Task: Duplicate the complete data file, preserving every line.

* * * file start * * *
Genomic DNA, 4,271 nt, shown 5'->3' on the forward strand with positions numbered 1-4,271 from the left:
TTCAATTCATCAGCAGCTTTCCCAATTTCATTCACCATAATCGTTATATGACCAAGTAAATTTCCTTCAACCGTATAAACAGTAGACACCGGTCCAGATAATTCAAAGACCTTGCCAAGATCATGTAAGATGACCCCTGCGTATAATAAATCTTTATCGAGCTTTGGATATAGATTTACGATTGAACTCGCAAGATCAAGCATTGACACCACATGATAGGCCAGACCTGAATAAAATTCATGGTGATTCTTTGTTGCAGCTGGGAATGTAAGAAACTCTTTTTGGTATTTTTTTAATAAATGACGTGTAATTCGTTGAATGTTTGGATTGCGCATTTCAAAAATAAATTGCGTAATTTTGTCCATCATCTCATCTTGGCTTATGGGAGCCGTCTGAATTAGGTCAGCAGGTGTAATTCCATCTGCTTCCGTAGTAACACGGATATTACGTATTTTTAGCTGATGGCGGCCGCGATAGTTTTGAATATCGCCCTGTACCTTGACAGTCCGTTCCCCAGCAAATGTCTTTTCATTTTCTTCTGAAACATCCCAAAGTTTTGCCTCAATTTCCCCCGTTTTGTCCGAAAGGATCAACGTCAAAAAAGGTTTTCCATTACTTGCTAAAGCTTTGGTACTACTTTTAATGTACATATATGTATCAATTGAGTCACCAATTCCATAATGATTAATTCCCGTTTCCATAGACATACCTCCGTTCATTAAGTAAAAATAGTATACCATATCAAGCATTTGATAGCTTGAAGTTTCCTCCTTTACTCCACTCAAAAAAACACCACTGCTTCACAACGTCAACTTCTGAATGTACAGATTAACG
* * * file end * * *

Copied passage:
Genomic DNA, 4,271 nt, shown 5'->3' on the forward strand with positions numbered 1-4,271 from the left:
TTCAATTCATCAGCAGCTTTCCCAATTTCATTCACCATAATCGTTATATGACCAAGTAAATTTCCTTCAACCGTATAAACAGTAGACACCGGTCCAGATAATTCAAAGACCTTGCCAAGATCATGTAAGATGACCCCTGCGTATAATAAATCTTTATCGAGCTTTGGATATAGATTTACGATTGAACTCGCAAGATCAAGCATTGACACCACATGATAGGCCAGACCTGAATAAAATTCATGGTGATTCTTTGTTGCAGCTGGGAATGTAAGAAACTCTTTTTGGTATTTTTTTAATAAATGACGTGTAATTCGTTGAATGTTTGGATTGCGCATTTCAAAAATAAATTGCGTAATTTTGTCCATCATCTCATCTTGGCTTATGGGAGCCGTCTGAATTAGGTCAGCAGGTGTAATTCCATCTGCTTCCGTAGTAACACGGATATTACGTATTTTTAGCTGATGGCGGCCGCGATAGTTTTGAATATCGCCCTGTACCTTGACAGTCCGTTCCCCAGCAAATGTCTTTTCATTTTCTTCTGAAACATCCCAAAGTTTTGCCTCAATTTCCCCCGTTTTGTCCGAAAGGATCAACGTCAAAAAAGGTTTTCCATTACTTGCTAAAGCTTTGGTACTACTTTTAATGTACATATATGTATCAATTGAGTCACCAATTCCATAATGATTAATTCCCGTTTCCATAGACATACCTCCGTTCATTAAGTAAAAATAGTATACCATATCAAGCATTTGATAGCTTGAAGTTTCCTCCTTTACTCCACTCAAAAAAACACCACTGCTTCACAACGTCAACTTCTGAATGTACAGATTAACG